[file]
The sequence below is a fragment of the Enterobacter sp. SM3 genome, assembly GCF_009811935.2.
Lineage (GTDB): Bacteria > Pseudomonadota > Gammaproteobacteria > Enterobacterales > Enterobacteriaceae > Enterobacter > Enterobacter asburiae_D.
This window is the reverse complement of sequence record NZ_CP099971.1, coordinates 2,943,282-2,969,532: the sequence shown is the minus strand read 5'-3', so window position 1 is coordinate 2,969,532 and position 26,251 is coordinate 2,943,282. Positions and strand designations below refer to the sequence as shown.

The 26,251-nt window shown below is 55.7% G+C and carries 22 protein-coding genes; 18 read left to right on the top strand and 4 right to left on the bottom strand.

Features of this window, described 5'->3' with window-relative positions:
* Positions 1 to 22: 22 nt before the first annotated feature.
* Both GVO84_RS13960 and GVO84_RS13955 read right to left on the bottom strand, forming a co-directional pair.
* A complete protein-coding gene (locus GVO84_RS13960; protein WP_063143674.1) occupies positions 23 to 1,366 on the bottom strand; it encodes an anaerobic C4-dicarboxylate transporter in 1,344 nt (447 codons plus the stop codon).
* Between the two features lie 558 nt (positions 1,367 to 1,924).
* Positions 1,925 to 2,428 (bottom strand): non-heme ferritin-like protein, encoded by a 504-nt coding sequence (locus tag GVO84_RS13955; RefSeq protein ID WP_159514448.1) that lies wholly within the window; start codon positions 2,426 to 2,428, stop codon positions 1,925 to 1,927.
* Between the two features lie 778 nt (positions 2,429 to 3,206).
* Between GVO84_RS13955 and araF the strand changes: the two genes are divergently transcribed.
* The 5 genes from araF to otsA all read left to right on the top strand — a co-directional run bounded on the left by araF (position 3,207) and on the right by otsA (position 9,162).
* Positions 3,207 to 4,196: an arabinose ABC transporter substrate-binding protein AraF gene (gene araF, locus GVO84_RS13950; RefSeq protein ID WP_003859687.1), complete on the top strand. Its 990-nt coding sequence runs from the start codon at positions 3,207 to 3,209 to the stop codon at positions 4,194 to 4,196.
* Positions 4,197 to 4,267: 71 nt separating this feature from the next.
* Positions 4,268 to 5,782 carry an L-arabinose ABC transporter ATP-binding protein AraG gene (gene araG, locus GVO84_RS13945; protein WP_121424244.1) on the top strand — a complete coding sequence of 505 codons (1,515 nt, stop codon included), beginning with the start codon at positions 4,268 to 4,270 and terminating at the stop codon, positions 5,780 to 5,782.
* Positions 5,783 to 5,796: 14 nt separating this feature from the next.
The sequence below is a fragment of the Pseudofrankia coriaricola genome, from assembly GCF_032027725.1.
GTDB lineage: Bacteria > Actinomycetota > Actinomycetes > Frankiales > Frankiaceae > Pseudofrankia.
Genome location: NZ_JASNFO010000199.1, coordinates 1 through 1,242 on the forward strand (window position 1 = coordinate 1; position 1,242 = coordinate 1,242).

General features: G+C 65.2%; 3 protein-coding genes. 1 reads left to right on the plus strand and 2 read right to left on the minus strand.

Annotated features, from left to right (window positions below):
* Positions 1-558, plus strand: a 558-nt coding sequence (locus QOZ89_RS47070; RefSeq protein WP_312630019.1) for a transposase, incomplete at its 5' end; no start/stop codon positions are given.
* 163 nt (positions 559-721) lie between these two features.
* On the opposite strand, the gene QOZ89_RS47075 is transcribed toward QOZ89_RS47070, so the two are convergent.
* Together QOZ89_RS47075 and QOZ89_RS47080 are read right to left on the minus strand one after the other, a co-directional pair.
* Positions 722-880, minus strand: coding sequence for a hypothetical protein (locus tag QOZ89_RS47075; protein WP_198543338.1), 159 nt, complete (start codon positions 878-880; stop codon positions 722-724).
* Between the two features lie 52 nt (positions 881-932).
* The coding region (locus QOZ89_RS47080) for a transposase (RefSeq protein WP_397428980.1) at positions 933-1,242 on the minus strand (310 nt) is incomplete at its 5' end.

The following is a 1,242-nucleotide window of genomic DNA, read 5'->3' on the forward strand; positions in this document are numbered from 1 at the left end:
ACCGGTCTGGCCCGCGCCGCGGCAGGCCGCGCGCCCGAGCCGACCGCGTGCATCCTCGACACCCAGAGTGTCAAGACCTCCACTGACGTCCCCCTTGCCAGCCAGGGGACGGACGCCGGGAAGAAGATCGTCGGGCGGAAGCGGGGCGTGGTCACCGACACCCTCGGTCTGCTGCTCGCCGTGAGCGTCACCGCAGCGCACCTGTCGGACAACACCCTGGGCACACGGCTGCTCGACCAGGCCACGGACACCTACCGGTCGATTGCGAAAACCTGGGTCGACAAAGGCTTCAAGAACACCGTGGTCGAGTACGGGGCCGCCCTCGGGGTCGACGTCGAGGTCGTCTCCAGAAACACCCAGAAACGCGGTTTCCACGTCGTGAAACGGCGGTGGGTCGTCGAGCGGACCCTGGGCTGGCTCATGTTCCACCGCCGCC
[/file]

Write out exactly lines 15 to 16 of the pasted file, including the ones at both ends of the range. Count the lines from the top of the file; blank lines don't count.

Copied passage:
* Positions 4,197 to 4,267: 71 nt separating this feature from the next.
* Positions 4,268 to 5,782 carry an L-arabinose ABC transporter ATP-binding protein AraG gene (gene araG, locus GVO84_RS13945; protein WP_121424244.1) on the top strand — a complete coding sequence of 505 codons (1,515 nt, stop codon included), beginning with the start codon at positions 4,268 to 4,270 and terminating at the stop codon, positions 5,780 to 5,782.